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The Darwin and Keeler Basins as Outcrop Analogs to the Permian Basin System

Abstract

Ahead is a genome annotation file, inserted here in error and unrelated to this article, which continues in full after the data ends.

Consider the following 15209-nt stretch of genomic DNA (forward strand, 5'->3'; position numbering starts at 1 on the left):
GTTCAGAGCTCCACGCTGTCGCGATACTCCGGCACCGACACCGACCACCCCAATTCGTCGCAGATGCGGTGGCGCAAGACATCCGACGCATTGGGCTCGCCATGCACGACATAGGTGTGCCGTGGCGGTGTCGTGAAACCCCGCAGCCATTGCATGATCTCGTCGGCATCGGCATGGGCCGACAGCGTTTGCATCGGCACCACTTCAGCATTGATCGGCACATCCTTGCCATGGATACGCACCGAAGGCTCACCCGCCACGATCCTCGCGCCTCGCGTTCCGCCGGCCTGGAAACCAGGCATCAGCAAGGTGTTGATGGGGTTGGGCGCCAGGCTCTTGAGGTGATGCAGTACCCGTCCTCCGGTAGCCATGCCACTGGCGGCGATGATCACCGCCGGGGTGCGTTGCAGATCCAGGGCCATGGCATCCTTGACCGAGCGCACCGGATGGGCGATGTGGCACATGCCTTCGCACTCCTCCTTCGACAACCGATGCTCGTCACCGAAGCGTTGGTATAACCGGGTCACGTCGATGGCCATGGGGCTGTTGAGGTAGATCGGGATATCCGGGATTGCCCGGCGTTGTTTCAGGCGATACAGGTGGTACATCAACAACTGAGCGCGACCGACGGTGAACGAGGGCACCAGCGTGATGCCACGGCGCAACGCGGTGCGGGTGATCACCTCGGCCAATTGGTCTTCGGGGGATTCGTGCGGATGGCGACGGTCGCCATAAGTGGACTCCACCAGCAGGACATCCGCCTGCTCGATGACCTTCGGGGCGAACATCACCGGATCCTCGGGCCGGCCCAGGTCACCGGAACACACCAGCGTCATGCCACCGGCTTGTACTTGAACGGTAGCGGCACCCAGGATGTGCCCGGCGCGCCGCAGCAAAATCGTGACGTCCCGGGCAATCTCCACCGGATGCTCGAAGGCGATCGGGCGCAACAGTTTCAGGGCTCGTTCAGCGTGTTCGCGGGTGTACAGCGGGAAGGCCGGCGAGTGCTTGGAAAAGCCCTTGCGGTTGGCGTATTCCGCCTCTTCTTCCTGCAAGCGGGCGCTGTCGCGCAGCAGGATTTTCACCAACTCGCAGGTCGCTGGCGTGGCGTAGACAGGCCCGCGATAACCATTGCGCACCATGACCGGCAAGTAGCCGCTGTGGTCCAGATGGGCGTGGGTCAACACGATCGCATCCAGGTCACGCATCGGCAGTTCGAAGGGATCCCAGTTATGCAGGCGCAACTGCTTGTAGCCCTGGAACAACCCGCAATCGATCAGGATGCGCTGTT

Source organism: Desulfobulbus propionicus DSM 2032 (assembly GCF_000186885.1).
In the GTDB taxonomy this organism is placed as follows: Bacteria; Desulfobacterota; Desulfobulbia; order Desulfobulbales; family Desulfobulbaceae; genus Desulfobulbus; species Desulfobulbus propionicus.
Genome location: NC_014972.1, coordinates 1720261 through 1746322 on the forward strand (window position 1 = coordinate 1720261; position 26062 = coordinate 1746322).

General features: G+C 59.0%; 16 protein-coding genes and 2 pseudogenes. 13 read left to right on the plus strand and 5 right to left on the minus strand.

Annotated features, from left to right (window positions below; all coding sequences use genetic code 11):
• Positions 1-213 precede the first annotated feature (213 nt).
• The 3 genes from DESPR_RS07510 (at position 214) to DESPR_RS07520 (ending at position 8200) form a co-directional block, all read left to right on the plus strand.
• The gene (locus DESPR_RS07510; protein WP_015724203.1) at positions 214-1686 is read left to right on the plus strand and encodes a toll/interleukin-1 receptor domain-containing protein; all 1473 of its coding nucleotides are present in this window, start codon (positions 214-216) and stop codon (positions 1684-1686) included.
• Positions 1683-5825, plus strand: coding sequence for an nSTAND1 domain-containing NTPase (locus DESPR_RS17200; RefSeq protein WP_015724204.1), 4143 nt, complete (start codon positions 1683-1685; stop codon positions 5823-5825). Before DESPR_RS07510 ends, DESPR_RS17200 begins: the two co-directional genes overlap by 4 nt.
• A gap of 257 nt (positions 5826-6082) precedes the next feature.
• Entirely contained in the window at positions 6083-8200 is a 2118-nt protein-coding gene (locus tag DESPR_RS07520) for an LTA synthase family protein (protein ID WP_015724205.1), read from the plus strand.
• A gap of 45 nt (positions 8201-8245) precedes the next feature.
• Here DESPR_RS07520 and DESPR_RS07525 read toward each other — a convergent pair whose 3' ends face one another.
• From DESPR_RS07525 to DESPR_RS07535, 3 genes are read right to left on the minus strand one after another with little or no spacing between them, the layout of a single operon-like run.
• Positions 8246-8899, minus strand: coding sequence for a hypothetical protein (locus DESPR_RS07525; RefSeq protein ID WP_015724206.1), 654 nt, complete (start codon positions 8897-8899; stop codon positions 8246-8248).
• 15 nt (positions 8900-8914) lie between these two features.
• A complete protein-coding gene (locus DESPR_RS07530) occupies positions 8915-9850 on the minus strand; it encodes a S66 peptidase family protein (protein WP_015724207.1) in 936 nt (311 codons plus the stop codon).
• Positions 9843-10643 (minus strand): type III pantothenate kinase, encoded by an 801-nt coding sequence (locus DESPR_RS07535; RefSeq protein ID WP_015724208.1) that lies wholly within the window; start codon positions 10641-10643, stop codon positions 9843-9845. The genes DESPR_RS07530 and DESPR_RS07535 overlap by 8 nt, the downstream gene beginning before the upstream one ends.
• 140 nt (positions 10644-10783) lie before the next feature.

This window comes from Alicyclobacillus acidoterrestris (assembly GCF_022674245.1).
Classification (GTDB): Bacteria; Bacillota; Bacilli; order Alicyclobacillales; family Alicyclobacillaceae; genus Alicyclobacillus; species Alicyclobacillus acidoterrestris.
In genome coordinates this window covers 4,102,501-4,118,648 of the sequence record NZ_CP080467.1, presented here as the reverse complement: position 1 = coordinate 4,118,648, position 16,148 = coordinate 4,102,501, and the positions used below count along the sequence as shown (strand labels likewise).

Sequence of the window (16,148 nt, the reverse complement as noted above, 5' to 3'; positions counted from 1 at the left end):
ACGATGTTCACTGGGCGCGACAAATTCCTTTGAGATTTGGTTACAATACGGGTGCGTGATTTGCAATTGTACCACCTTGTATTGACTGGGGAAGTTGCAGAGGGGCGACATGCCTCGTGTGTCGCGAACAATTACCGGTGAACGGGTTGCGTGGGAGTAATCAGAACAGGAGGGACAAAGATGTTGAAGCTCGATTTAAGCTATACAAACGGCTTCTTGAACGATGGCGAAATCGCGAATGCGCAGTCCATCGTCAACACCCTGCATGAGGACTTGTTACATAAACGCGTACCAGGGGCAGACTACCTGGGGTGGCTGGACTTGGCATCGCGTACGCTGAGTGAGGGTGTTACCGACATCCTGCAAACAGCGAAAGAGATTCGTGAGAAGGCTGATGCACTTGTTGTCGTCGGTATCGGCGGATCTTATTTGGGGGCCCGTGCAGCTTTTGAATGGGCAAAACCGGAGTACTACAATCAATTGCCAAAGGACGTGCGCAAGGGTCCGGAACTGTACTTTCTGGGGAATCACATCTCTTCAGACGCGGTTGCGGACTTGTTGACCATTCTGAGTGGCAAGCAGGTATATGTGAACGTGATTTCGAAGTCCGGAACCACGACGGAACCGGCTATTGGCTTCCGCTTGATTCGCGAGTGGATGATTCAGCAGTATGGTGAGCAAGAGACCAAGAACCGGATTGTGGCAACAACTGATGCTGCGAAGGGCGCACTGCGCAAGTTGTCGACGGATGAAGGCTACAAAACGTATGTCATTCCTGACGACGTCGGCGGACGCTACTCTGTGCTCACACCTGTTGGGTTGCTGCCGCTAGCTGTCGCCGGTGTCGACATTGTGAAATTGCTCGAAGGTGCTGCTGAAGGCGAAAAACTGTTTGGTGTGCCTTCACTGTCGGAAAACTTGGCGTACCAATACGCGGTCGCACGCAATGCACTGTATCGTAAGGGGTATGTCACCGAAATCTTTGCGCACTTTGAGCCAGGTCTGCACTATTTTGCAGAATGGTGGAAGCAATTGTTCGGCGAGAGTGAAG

Over the last decade, the Permian Basin has risen to prominence as one of the richest petroleum accumulations in the world. The frenetic pace of exploration and development as well as the need for optimization of drilling and production has driven intense research efforts. One challenge facing this research is that Permian Basin oil-bearing strata are not exposed at the surface. The only way to directly study these rocks is through core, well-logs, or reflection seismic data. Each of these methods has major limitations because of cost, lateral continuity, and/or resolution. This challenge has been partly addressed through outcrop analogs, and rocks exposed in the Delaware and Guadalupe Mountains of West Texas have been used for this purpose. However, none of these exposures provides direct analog to Permian Basin subsurface rocks because (1) Guadalupe Mountains strata represent the shallow-marine depositional systems, (2) strata within the Delaware Mountains, although deposited in deep-water environments, are siliciclastic in composition, and (3) outcrops in the Delaware Mountains are privately owned, and access is difficult to impossible. Strata of the Darwin and Keeler Basins, located in Eastern California, provide direct outcrop analogs to subsurface rocks of the Midland and Delaware Basins. Here, we present preliminary results on the sedimentology and stratigraphy of Darwin and Keeler Basin strata. These systems are analogous in that they were both deposited (1) during middle Pennsylvanian to late Permian time, (2) at equatorial latitudes, (3) in calcic, deep-water turbidite-fan systems adjacent to shallow carbonate shelves, (4) and within a basin system that evolved from a single basin to two sub-basins separated by a shallow to emergent intra-basin uplift. Additionally, rocks in both basins are strikingly similar at the bed-scale: both systems were filled by thin-bedded sandy calc-turbidites in the distal portions of the basin, and both systems contain carbonate debrites and other coarse-grained sediment gravity-flow deposits proximal to the shelf edge. These bed-scale sedimentologic similarities suggest corresponding similarity in depositional processes. The results presented here suggest that the Darwin and Keeler Basins have high potential to improve our understanding of the Permian Basin system including sedimentary processes, basin evolution, and petrophysical character of calcic turbidite deposits.